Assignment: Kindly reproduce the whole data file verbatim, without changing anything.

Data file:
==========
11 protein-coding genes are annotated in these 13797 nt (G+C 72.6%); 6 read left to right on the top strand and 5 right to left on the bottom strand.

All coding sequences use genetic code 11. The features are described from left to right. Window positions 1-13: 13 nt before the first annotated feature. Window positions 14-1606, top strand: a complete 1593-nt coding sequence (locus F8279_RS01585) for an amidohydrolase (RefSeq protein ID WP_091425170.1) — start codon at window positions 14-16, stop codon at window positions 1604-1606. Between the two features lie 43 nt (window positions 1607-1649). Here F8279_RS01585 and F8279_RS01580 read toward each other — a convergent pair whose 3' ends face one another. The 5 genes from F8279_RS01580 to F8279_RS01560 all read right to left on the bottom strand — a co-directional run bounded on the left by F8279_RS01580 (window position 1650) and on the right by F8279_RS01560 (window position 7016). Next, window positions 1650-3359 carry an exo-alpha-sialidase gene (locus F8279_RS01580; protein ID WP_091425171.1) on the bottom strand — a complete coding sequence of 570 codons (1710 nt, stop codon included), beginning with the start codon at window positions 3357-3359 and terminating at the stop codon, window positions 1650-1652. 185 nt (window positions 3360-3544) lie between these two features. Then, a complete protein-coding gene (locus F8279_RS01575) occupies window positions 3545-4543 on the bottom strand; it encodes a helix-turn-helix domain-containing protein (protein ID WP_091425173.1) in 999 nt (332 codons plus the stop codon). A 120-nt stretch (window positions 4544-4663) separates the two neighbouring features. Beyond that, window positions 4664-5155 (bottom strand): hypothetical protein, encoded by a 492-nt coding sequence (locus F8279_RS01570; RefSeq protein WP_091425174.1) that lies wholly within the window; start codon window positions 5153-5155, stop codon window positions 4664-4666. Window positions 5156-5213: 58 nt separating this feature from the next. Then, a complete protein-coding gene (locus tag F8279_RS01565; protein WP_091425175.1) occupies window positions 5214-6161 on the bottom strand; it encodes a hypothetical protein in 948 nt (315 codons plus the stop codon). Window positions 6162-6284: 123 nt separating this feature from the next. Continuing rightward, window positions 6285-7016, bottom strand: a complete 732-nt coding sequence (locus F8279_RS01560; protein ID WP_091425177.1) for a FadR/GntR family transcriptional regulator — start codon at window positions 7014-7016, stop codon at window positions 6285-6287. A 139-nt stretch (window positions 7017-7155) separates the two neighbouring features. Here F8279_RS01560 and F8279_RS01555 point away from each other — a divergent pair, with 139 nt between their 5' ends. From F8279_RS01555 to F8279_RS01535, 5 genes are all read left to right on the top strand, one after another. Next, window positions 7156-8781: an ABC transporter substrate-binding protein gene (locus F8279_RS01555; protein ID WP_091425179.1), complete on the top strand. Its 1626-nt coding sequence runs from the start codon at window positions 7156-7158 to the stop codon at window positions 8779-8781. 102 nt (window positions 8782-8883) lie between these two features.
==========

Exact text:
11 protein-coding genes are annotated in these 13797 nt (G+C 72.6%); 6 read left to right on the top strand and 5 right to left on the bottom strand.

All coding sequences use genetic code 11. The features are described from left to right. Window positions 1-13: 13 nt before the first annotated feature. Window positions 14-1606, top strand: a complete 1593-nt coding sequence (locus F8279_RS01585) for an amidohydrolase (RefSeq protein ID WP_091425170.1) — start codon at window positions 14-16, stop codon at window positions 1604-1606. Between the two features lie 43 nt (window positions 1607-1649). Here F8279_RS01585 and F8279_RS01580 read toward each other — a convergent pair whose 3' ends face one another. The 5 genes from F8279_RS01580 to F8279_RS01560 all read right to left on the bottom strand — a co-directional run bounded on the left by F8279_RS01580 (window position 1650) and on the right by F8279_RS01560 (window position 7016). Next, window positions 1650-3359 carry an exo-alpha-sialidase gene (locus F8279_RS01580; protein ID WP_091425171.1) on the bottom strand — a complete coding sequence of 570 codons (1710 nt, stop codon included), beginning with the start codon at window positions 3357-3359 and terminating at the stop codon, window positions 1650-1652. 185 nt (window positions 3360-3544) lie between these two features. Then, a complete protein-coding gene (locus F8279_RS01575) occupies window positions 3545-4543 on the bottom strand; it encodes a helix-turn-helix domain-containing protein (protein ID WP_091425173.1) in 999 nt (332 codons plus the stop codon). A 120-nt stretch (window positions 4544-4663) separates the two neighbouring features. Beyond that, window positions 4664-5155 (bottom strand): hypothetical protein, encoded by a 492-nt coding sequence (locus F8279_RS01570; RefSeq protein WP_091425174.1) that lies wholly within the window; start codon window positions 5153-5155, stop codon window positions 4664-4666. Window positions 5156-5213: 58 nt separating this feature from the next. Then, a complete protein-coding gene (locus tag F8279_RS01565; protein WP_091425175.1) occupies window positions 5214-6161 on the bottom strand; it encodes a hypothetical protein in 948 nt (315 codons plus the stop codon). Window positions 6162-6284: 123 nt separating this feature from the next. Continuing rightward, window positions 6285-7016, bottom strand: a complete 732-nt coding sequence (locus F8279_RS01560; protein ID WP_091425177.1) for a FadR/GntR family transcriptional regulator — start codon at window positions 7014-7016, stop codon at window positions 6285-6287. A 139-nt stretch (window positions 7017-7155) separates the two neighbouring features. Here F8279_RS01560 and F8279_RS01555 point away from each other — a divergent pair, with 139 nt between their 5' ends. From F8279_RS01555 to F8279_RS01535, 5 genes are all read left to right on the top strand, one after another. Next, window positions 7156-8781: an ABC transporter substrate-binding protein gene (locus F8279_RS01555; protein ID WP_091425179.1), complete on the top strand. Its 1626-nt coding sequence runs from the start codon at window positions 7156-7158 to the stop codon at window positions 8779-8781. 102 nt (window positions 8782-8883) lie between these two features.